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[WSC19] Analysing Global Emoji Usage

Posted 11 days ago
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Introduction:

Emojis over time have become an important form of expressing emotions, especially in the social media world. Understanding how people use emojis and how the usage varies across countries can help us understand human behaviour better. The main aim of this project was to explore which emojis are dominantly popular in a specific geographic area.

Further, a short exploration was made into how different socio-economic factors may affect emoji usage.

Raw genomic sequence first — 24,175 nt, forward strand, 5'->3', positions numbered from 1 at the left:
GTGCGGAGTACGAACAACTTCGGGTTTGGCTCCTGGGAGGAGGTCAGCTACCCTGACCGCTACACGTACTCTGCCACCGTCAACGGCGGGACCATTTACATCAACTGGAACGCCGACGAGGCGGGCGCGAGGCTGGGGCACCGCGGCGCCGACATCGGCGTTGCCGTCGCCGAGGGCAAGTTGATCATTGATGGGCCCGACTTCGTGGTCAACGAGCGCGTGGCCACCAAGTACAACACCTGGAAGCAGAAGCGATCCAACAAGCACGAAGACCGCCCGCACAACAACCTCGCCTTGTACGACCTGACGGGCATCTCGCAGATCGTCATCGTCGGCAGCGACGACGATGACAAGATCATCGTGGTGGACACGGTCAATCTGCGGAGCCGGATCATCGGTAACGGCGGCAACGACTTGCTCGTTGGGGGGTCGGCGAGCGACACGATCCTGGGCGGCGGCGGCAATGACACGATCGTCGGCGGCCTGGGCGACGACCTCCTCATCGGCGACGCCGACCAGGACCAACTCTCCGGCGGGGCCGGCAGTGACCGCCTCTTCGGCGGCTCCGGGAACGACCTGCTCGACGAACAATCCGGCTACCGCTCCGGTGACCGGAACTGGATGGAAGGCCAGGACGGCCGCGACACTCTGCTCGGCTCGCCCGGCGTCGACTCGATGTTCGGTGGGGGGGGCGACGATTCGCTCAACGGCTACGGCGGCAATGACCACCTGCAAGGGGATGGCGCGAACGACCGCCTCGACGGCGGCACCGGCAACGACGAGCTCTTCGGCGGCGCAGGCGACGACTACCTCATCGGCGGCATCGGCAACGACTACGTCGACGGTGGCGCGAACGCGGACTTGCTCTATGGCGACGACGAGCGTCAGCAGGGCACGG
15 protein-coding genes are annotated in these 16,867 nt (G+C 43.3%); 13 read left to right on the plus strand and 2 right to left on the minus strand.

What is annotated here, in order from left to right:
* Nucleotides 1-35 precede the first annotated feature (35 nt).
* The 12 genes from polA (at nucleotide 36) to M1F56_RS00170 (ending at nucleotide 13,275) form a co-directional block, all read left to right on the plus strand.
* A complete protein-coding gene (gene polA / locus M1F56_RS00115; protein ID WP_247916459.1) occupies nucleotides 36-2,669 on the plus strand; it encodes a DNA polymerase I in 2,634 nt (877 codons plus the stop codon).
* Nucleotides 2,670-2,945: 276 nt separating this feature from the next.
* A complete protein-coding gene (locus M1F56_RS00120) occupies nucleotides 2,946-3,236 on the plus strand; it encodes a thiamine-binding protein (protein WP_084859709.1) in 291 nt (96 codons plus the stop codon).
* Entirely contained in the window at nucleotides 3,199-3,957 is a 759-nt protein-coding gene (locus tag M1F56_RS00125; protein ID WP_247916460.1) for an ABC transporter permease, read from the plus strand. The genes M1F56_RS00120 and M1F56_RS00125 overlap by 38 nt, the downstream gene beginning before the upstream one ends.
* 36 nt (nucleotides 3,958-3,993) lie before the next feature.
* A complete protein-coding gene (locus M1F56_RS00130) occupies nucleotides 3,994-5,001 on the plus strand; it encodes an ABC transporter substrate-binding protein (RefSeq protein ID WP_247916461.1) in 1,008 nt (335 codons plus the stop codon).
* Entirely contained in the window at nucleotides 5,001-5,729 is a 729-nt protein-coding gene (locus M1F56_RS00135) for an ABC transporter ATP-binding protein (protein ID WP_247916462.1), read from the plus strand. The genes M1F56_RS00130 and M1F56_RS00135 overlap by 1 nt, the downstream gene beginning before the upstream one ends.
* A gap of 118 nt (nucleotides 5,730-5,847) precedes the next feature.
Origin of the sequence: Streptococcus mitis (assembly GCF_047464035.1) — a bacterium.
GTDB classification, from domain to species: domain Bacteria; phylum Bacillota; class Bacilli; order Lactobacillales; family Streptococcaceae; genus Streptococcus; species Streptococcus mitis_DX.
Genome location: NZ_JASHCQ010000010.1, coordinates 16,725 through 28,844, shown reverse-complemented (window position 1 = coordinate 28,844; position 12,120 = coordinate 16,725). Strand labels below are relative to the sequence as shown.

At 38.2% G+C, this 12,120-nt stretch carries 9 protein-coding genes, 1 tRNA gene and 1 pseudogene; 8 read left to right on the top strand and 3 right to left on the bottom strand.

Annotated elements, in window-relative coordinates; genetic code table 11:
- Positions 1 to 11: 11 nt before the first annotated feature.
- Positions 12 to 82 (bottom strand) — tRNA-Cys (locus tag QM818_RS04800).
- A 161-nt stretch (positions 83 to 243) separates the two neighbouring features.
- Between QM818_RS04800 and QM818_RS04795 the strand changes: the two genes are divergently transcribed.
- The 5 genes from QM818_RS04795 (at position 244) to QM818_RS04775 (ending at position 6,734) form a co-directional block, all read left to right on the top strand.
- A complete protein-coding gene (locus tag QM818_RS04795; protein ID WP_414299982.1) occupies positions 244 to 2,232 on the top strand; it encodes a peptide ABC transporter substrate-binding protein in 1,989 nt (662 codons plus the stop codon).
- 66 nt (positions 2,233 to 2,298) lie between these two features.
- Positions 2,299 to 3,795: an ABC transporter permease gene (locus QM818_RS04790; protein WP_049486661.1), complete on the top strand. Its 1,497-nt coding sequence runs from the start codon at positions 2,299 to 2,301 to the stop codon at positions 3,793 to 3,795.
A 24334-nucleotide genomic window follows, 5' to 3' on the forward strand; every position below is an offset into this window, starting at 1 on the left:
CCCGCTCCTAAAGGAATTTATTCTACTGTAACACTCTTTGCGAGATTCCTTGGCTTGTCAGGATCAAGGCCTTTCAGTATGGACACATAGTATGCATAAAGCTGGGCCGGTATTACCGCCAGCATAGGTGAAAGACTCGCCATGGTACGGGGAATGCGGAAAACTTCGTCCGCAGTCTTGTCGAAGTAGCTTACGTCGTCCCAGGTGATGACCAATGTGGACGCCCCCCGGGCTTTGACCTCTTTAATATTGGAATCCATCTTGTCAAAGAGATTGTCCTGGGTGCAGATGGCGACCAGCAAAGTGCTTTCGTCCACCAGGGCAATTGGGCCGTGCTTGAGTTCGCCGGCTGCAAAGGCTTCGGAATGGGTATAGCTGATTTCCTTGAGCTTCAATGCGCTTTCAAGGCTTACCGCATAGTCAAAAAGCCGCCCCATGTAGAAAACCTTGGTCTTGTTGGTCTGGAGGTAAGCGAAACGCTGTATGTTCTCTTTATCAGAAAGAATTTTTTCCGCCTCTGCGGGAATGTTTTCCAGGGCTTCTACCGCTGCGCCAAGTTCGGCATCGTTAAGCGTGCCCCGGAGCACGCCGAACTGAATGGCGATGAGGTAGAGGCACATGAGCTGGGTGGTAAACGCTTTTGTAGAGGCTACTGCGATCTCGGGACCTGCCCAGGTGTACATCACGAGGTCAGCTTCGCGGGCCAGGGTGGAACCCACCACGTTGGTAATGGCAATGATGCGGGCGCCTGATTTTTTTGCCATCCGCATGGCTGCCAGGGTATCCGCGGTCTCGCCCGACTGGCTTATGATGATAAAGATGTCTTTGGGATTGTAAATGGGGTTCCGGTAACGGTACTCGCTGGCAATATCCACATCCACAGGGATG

Methodology:


All the data was obtained in the form of geolocation tagged tweets from Twitter. Further, the emojis were isolated from each tweet (also based on country), and their usage was analysed.

Initial Attempts

Initially I started off by developing a pseudo dataset, forming a list of countries and their respective emoji usage frequency, randomly generated. This was done as an attempt to better understand possible approaches to solving the problem.

In the beginning, the goal of the study was to explore the emoji usage patterns for a few countries, say the ‘top 10 twitter using’ countries. However, being able to extract emojis from tweets is a more powerful tool than I originally anticipated. So, I decided to do it for all the countries that the Wolfram Language has in its repository.

Extracting Data from Twitter